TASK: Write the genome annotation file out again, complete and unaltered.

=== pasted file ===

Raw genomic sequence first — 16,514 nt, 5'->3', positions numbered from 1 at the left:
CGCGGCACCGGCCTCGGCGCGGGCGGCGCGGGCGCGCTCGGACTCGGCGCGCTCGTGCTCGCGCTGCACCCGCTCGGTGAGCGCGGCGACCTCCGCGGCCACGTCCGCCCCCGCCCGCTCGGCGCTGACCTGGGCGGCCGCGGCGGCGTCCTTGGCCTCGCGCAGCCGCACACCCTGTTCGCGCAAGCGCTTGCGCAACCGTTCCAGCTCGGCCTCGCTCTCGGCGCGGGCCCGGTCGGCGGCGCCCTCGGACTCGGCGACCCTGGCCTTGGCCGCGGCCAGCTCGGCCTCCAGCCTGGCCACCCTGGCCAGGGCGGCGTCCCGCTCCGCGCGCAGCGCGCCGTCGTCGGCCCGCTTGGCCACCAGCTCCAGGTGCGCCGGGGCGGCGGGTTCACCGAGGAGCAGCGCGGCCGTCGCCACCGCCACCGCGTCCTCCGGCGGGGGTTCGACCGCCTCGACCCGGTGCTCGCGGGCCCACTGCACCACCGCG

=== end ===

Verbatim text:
Raw genomic sequence first — 16,514 nt, 5'->3', positions numbered from 1 at the left:
CGCGGCACCGGCCTCGGCGCGGGCGGCGCGGGCGCGCTCGGACTCGGCGCGCTCGTGCTCGCGCTGCACCCGCTCGGTGAGCGCGGCGACCTCCGCGGCCACGTCCGCCCCCGCCCGCTCGGCGCTGACCTGGGCGGCCGCGGCGGCGTCCTTGGCCTCGCGCAGCCGCACACCCTGTTCGCGCAAGCGCTTGCGCAACCGTTCCAGCTCGGCCTCGCTCTCGGCGCGGGCCCGGTCGGCGGCGCCCTCGGACTCGGCGACCCTGGCCTTGGCCGCGGCCAGCTCGGCCTCCAGCCTGGCCACCCTGGCCAGGGCGGCGTCCCGCTCCGCGCGCAGCGCGCCGTCGTCGGCCCGCTTGGCCACCAGCTCCAGGTGCGCCGGGGCGGCGGGTTCACCGAGGAGCAGCGCGGCCGTCGCCACCGCCACCGCGTCCTCCGGCGGGGGTTCGACCGCCTCGACCCGGTGCTCGCGGGCCCACTGCACCACCGCG